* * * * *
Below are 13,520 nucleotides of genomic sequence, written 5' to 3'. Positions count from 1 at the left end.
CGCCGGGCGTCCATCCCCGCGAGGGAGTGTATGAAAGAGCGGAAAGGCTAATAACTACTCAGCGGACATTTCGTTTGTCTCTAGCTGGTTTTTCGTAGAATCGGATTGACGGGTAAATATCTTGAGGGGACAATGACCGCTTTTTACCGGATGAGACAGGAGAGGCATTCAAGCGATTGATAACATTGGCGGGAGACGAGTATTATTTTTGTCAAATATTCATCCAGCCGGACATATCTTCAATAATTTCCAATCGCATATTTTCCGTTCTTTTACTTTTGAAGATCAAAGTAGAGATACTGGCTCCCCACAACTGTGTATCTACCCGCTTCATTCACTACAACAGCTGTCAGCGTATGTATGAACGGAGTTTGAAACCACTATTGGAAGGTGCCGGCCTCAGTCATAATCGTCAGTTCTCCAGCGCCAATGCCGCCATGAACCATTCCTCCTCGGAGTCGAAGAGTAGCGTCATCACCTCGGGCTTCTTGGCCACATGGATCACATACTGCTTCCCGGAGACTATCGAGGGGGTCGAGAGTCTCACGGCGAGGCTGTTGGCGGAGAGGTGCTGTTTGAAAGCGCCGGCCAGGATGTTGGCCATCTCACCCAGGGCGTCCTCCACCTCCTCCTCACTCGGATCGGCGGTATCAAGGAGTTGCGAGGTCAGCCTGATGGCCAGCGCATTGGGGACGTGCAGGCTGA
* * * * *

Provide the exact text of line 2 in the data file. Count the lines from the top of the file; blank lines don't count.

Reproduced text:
CGCCGGGCGTCCATCCCCGCGAGGGAGTGTATGAAAGAGCGGAAAGGCTAATAACTACTCAGCGGACATTTCGTTTGTCTCTAGCTGGTTTTTCGTAGAATCGGATTGACGGGTAAATATCTTGAGGGGACAATGACCGCTTTTTACCGGATGAGACAGGAGAGGCATTCAAGCGATTGATAACATTGGCGGGAGACGAGTATTATTTTTGTCAAATATTCATCCAGCCGGACATATCTTCAATAATTTCCAATCGCATATTTTCCGTTCTTTTACTTTTGAAGATCAAAGTAGAGATACTGGCTCCCCACAACTGTGTATCTACCCGCTTCATTCACTACAACAGCTGTCAGCGTATGTATGAACGGAGTTTGAAACCACTATTGGAAGGTGCCGGCCTCAGTCATAATCGTCAGTTCTCCAGCGCCAATGCCGCCATGAACCATTCCTCCTCGGAGTCGAAGAGTAGCGTCATCACCTCGGGCTTCTTGGCCACATGGATCACATACTGCTTCCCGGAGACTATCGAGGGGGTCGAGAGTCTCACGGCGAGGCTGTTGGCGGAGAGGTGCTGTTTGAAAGCGCCGGCCAGGATGTTGGCCATCTCACCCAGGGCGTCCTCCACCTCCTCCTCACTCGGATCGGCGGTATCAAGGAGTTGCGAGGTCAGCCTGATGGCCAGCGCATTGGGGACGTGCAGGCTGA